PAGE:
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Back in September 2015, I created a financial bucket list for my 30s, which includes items that I had recently obtained, like my house that I have been slowly renovating, and life insurance. It also included items that I was working on, like getting disability insurance, and paying off my car and student loans. I have disability insurance now, and I was able to pay off my car, but I ended up getting a new car, so I still have an auto loan, albeit, with smaller payments.
My student loan has also decreased from the $14,000 balance it was around the time of that bucket list (mid September) to $6,700 today.
Related post: I Refinanced My Student Loan
Since I changed employers in February 2016, I was not eligible to contribute to a 401(K) like I had originally planned until August, at which I point I started contributing the minimum amount of 5% to meet the company match. After a few weeks, I increased my contribution to 10%.As for my IRA, I transferred it from LPL Financial to Fidelity because I found it much easier to make contributions with Fidelity than with LPL Financial. I picked an investment fund with a fancy name. My 401(K) is also with Fidelity.
Related post: It’s Never Too Late To Save For Retirement
My new employer also provides health insurance, which I just recently renewed for next year. But since the deductible is a whopping $12,900.00, my financial bucket list now includes getting a health savings account to cover the deductible. That brings me to my 2017 financial bucket list.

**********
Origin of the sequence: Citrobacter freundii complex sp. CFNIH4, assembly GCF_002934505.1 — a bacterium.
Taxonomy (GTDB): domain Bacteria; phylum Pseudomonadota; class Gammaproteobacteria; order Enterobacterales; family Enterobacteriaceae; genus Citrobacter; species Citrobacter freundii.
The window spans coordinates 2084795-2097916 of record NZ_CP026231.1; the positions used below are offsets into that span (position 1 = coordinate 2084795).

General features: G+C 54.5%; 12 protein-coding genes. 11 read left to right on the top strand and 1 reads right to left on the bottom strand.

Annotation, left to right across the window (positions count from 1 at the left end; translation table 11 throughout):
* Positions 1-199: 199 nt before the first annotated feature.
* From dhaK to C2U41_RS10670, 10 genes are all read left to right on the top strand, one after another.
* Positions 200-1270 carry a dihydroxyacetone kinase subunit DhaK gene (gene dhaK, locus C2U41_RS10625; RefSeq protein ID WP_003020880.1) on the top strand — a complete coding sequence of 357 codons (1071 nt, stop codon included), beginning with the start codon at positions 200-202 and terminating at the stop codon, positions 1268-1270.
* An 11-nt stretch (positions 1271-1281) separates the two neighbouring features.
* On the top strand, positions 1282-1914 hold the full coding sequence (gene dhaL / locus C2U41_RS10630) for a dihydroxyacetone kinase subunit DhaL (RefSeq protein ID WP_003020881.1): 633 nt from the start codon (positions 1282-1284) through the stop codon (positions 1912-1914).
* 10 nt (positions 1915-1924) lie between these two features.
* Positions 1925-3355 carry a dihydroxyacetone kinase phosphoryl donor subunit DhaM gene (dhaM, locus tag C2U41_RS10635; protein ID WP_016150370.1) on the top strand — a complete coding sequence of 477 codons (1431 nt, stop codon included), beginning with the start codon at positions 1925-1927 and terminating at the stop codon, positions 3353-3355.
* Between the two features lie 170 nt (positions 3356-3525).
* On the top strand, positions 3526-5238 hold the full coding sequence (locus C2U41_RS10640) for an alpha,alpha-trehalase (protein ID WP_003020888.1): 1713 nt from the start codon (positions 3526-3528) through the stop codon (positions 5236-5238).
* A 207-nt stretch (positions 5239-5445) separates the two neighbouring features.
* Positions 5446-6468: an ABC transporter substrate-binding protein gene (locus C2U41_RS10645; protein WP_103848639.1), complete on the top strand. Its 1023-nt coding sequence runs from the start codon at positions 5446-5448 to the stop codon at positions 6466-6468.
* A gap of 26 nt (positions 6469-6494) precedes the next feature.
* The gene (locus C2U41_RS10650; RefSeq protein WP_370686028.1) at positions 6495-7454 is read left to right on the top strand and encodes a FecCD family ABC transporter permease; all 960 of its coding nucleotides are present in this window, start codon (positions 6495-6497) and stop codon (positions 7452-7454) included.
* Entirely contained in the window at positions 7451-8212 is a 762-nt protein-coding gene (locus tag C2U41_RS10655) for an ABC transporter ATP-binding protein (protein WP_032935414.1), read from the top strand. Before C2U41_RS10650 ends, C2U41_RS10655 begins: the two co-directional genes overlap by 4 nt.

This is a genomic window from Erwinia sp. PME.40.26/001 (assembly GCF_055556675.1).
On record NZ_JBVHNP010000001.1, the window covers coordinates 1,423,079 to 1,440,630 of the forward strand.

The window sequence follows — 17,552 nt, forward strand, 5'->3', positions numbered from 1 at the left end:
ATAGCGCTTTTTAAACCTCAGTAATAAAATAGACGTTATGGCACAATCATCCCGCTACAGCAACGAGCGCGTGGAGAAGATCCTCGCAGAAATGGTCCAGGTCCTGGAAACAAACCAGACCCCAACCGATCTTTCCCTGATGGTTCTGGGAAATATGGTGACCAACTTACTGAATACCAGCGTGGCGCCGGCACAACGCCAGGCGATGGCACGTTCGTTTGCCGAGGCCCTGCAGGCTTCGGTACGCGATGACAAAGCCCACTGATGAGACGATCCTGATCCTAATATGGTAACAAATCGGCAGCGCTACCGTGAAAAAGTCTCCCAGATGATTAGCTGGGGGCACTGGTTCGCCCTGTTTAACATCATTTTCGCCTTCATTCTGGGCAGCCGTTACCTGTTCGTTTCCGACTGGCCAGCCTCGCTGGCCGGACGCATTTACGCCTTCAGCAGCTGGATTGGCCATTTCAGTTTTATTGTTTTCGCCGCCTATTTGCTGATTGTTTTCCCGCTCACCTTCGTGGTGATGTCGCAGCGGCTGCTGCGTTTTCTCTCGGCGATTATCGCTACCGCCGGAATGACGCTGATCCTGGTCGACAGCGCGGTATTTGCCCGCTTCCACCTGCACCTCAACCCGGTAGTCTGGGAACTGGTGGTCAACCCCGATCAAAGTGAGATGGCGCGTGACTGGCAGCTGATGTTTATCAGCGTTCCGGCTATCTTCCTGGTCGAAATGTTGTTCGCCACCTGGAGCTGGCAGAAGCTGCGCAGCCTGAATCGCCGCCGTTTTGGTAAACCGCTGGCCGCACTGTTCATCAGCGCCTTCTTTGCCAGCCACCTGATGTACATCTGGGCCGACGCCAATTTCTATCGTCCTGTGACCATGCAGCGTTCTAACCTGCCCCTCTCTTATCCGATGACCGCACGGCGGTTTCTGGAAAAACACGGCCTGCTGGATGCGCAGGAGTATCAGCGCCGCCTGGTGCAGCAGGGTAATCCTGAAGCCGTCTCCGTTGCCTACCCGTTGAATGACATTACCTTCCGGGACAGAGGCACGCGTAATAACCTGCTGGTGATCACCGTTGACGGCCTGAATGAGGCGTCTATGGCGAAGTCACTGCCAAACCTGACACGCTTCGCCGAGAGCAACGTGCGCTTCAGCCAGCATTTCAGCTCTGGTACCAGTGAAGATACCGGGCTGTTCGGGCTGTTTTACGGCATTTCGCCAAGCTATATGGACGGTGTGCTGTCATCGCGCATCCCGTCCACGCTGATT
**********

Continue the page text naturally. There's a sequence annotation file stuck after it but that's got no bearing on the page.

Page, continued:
Related post: I Was Pregnant Without Insurance
The first item on my list is to pay off my credit card.
I could just pay it all off now, but that would leave a few hundred dollars in my bank account, which I am not comfortable doing. Hopefully, I can pay off my credit card before my tax season ramps up, in the middle of February.
As soon as my credit card is paid off, I plan on increasing my 401(K) contribution to 20%.
I have been increasing my 401(K) contribution by intervals of 5%, and I am currently at 10%, so I only need to increase it 2 more times to reach the 20%. My deadline for my 401(K) contribution is March 1, assuming my credit card is paid off by then.
At the same time, I should probably get a will, now that I have a dependent and a house. Getting a will probably won’t take that long, since I’m not the one drafting the will, but I need to make some unpleasant decisions in order to get the will. I might purchase one of those temporary wills from Staples or Legal Zoom to get by my upcoming tax season, and then see a lawyer in the spring for a more comprehensive will.